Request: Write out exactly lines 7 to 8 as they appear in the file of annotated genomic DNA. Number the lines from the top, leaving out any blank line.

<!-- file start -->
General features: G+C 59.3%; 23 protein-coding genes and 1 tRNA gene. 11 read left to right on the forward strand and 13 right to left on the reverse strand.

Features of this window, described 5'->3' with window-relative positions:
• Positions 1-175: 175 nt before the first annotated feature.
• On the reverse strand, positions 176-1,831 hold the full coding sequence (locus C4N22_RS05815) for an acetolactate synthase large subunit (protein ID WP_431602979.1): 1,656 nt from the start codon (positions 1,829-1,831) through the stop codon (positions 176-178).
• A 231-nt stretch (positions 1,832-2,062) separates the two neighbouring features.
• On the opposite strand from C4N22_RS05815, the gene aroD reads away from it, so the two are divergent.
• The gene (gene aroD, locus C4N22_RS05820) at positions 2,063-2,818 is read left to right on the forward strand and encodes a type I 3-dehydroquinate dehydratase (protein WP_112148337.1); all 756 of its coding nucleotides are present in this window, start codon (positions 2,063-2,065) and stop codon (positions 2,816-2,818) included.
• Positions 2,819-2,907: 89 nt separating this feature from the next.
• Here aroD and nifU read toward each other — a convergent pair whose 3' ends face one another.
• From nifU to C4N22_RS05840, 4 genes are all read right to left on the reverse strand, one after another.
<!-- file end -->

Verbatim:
• The gene (gene aroD, locus C4N22_RS05820) at positions 2,063-2,818 is read left to right on the forward strand and encodes a type I 3-dehydroquinate dehydratase (protein WP_112148337.1); all 756 of its coding nucleotides are present in this window, start codon (positions 2,063-2,065) and stop codon (positions 2,816-2,818) included.
• Positions 2,819-2,907: 89 nt separating this feature from the next.